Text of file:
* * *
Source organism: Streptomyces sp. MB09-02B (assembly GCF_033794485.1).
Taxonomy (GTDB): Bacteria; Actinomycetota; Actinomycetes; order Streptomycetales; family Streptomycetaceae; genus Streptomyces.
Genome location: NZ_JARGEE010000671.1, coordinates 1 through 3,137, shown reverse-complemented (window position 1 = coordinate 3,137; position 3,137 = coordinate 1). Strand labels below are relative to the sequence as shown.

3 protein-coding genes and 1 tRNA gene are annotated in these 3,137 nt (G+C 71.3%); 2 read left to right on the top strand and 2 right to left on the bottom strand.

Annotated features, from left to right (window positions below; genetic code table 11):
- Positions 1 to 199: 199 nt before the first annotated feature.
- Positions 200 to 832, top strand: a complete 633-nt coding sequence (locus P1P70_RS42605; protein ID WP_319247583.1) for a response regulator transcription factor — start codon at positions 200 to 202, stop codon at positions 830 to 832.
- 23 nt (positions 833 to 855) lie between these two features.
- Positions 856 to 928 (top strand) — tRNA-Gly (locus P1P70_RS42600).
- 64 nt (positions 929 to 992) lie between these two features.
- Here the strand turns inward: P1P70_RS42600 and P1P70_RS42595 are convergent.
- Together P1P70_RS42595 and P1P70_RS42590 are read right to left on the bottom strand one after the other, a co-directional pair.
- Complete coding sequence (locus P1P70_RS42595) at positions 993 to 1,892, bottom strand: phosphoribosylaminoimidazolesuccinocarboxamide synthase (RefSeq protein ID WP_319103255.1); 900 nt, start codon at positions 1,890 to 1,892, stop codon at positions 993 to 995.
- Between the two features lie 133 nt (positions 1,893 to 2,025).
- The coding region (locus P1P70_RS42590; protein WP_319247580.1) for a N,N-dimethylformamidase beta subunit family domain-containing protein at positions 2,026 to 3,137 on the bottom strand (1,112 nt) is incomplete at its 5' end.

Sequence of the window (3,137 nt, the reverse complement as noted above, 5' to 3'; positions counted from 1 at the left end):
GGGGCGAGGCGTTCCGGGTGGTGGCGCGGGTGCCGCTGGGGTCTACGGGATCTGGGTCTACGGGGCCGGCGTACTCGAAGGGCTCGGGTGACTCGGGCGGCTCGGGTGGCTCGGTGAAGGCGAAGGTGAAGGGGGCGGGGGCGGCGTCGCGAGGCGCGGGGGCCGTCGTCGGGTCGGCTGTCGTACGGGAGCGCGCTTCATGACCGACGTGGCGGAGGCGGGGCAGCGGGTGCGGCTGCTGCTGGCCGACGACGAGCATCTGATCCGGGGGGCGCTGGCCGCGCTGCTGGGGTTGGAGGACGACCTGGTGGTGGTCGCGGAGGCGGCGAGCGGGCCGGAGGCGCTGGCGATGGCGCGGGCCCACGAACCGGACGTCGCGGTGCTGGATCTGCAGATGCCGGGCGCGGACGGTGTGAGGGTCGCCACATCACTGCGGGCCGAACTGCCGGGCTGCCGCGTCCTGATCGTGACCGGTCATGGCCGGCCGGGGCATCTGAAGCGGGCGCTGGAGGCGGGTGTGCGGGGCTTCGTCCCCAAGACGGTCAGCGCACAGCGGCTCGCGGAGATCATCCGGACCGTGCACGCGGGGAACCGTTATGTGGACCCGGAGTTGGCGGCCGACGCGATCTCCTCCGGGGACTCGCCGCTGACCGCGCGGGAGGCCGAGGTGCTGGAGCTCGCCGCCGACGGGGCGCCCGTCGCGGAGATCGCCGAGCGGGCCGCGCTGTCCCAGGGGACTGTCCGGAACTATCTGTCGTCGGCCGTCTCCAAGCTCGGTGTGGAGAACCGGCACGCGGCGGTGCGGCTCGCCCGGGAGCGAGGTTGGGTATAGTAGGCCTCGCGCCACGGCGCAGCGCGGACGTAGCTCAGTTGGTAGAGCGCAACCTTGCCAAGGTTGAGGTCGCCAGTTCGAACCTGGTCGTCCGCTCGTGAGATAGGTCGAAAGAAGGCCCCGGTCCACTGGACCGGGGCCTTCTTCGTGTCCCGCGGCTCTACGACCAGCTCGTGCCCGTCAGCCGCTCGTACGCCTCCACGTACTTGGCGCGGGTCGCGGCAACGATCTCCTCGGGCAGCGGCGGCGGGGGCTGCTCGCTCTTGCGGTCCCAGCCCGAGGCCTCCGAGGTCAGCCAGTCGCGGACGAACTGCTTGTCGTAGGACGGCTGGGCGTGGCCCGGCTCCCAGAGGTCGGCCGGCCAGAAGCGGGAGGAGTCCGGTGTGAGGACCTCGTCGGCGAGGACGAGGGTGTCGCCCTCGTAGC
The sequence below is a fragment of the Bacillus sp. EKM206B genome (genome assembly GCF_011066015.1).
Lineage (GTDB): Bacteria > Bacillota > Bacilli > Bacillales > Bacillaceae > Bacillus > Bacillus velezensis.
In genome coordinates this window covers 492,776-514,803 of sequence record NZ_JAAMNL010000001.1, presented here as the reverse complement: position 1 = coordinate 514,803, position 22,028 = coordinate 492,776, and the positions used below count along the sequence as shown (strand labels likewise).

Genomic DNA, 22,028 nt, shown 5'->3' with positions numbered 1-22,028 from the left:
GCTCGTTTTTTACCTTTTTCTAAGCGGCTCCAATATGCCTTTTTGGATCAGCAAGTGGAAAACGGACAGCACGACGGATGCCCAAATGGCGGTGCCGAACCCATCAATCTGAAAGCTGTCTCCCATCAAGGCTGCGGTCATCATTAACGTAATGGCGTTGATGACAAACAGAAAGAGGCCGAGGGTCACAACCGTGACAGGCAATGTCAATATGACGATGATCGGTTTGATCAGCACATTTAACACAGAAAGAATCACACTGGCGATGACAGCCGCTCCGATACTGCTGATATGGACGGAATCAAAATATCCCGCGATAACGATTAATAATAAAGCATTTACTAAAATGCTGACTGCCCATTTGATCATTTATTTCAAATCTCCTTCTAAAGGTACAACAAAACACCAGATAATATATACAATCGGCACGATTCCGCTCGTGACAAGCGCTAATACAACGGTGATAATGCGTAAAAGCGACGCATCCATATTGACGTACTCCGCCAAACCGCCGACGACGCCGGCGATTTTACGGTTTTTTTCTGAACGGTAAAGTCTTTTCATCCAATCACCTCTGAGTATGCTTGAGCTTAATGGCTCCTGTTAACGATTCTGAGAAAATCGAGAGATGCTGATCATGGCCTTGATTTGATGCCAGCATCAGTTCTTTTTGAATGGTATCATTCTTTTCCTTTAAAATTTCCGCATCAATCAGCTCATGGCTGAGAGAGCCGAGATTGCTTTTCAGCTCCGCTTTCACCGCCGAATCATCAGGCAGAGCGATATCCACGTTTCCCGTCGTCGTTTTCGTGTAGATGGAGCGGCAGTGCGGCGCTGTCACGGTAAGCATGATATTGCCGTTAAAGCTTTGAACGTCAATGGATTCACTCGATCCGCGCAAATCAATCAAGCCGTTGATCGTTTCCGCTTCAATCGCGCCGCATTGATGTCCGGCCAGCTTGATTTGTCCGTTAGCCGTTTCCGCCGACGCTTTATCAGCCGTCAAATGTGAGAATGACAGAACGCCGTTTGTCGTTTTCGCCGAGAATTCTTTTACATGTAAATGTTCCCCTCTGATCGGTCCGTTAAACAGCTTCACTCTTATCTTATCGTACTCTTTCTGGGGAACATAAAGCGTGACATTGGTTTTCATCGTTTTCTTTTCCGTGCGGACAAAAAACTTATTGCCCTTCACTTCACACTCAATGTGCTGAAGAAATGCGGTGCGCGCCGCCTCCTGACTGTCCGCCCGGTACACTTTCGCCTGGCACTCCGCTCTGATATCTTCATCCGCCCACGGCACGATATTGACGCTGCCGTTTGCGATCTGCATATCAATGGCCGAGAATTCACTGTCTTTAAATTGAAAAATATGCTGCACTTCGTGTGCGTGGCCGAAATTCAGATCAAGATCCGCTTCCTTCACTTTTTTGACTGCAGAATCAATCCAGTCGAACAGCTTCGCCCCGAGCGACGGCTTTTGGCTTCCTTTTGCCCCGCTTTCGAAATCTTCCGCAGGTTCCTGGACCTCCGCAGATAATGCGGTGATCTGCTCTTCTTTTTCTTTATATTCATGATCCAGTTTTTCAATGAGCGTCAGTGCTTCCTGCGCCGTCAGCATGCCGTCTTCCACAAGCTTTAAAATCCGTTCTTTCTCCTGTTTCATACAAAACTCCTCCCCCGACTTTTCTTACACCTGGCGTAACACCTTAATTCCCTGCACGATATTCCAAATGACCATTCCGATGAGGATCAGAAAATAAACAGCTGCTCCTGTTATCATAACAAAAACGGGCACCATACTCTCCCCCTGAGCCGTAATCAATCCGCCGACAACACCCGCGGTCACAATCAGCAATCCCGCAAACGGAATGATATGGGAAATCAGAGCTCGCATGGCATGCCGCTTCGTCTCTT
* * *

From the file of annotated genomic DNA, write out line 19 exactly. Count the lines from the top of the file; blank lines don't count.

Lineage (GTDB): Bacteria > Bacillota > Bacilli > Bacillales > Bacillaceae > Bacillus > Bacillus velezensis.